Older people are staying at home and not visiting their local town centre because of the lack of public toilets, a council report has found.
Many residents of Merthyr Tydfil were reluctant to use toilets where they felt obliged to buy something, it said.
The report warned of the risk of increased social isolation and to people's ability to live independently.
The Welsh Government has urged councils to work with firms and other partners to make more public toilets available.
Responses to a consultation showed a "significant gap" between the need and provision of toilet facilities available for public use, Merthyr Tydfil councillors heard on Wednesday.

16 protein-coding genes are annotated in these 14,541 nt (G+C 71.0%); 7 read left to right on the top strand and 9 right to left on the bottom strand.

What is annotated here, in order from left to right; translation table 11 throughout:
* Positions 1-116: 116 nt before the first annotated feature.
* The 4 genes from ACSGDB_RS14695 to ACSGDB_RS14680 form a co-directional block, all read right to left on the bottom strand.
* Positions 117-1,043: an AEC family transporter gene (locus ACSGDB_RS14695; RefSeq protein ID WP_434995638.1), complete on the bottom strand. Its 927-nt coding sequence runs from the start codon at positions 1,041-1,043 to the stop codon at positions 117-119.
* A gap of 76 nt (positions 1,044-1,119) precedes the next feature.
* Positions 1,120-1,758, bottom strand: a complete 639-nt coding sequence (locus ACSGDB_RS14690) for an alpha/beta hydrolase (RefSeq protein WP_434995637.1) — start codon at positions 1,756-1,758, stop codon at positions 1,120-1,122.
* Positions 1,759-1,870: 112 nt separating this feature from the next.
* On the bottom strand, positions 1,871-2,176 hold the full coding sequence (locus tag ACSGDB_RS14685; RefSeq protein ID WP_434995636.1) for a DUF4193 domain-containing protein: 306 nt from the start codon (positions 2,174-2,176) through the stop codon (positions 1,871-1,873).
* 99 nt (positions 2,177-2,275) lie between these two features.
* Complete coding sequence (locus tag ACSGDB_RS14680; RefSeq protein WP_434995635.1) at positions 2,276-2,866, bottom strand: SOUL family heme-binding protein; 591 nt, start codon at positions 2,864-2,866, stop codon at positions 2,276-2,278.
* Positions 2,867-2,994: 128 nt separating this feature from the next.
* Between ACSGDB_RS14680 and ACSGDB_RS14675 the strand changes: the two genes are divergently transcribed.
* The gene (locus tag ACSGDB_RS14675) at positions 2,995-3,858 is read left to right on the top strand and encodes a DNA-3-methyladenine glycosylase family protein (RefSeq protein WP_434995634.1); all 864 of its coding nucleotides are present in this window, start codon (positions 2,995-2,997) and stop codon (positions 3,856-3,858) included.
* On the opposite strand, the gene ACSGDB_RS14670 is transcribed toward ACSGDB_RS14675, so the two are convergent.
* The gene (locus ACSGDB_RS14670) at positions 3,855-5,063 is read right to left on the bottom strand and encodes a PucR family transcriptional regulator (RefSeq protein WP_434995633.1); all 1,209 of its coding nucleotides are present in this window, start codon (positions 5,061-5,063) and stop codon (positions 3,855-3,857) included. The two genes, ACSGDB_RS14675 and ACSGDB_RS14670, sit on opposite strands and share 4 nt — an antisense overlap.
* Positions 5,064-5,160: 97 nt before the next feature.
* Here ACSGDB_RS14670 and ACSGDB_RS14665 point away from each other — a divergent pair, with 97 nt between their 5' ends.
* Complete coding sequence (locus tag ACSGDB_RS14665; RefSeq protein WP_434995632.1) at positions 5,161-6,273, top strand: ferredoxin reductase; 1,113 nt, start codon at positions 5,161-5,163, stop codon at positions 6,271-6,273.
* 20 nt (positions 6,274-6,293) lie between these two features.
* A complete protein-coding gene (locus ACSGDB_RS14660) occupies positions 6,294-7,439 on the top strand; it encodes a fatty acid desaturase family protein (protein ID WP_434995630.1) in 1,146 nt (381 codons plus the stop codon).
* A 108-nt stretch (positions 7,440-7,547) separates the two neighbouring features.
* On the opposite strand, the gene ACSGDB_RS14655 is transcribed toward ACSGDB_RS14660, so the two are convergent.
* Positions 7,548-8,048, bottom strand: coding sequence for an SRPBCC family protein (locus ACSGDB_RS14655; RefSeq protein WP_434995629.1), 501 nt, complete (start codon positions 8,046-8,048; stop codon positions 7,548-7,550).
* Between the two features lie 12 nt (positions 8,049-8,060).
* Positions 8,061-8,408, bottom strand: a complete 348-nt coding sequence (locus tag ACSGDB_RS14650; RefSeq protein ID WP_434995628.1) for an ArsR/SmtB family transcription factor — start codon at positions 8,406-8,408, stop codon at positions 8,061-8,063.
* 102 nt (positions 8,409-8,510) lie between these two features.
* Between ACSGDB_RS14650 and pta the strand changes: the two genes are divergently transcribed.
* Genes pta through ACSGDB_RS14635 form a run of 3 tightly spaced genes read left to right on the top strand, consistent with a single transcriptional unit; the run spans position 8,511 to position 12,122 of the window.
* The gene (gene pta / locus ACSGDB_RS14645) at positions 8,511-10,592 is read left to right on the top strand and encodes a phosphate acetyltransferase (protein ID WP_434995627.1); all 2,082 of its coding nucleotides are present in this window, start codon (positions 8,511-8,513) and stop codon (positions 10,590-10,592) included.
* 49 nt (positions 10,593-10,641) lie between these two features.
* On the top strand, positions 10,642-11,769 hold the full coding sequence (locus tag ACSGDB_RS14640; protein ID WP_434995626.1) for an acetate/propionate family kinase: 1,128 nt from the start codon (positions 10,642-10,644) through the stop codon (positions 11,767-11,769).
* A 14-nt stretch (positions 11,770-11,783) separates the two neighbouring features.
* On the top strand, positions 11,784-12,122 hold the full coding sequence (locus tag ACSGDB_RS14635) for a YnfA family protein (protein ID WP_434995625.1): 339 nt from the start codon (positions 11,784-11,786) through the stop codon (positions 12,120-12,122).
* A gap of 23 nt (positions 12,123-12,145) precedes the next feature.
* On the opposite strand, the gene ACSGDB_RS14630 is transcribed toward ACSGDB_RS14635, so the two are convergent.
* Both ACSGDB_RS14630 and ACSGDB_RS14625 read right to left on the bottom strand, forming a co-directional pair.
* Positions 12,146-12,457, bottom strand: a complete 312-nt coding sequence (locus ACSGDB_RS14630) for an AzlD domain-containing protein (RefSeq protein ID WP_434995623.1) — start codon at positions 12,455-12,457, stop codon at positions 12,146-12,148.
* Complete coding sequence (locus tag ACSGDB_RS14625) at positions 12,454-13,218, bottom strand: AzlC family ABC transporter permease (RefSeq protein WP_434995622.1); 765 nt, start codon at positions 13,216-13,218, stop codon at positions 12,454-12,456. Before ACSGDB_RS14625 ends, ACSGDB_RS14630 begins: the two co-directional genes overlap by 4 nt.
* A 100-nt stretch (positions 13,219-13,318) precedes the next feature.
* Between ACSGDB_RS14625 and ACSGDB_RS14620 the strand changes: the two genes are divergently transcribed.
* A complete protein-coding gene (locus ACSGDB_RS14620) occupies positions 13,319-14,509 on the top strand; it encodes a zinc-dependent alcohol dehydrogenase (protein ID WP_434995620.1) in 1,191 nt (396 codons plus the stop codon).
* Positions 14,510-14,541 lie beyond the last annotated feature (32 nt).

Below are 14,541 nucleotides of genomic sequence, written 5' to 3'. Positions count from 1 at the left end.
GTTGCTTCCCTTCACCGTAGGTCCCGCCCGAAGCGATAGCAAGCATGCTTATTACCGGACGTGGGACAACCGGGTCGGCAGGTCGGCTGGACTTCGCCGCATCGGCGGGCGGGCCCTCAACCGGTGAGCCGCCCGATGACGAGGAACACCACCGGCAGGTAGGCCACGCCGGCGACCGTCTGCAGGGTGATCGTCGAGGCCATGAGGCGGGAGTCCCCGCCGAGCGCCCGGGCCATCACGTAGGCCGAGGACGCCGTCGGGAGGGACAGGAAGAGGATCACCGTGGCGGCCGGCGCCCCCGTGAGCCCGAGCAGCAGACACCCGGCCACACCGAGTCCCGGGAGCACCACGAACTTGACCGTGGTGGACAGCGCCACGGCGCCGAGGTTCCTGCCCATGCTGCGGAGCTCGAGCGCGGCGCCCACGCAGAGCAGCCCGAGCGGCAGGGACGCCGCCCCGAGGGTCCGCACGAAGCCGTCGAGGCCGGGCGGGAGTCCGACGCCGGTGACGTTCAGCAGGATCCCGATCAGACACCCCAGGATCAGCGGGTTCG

The report said this had "a direct impact on whether people will venture away from home".
Cleanliness and the safety of some toilets were also raised as issues, as well as the lack of information on where the facilities can be found.
Councils in Wales are required to produce a toilet strategy, assessing local needs and working with businesses and other organisations to find solutions.
However, there is no legal duty for local authorities to provide public toilets themselves, according to the Local Democracy Reporting Service.
Merthyr Tydfil council has said information about locations, opening times, accessibility and other features will be made available online and via mobile apps.
Further consultation on the issue will be carried out in the new year.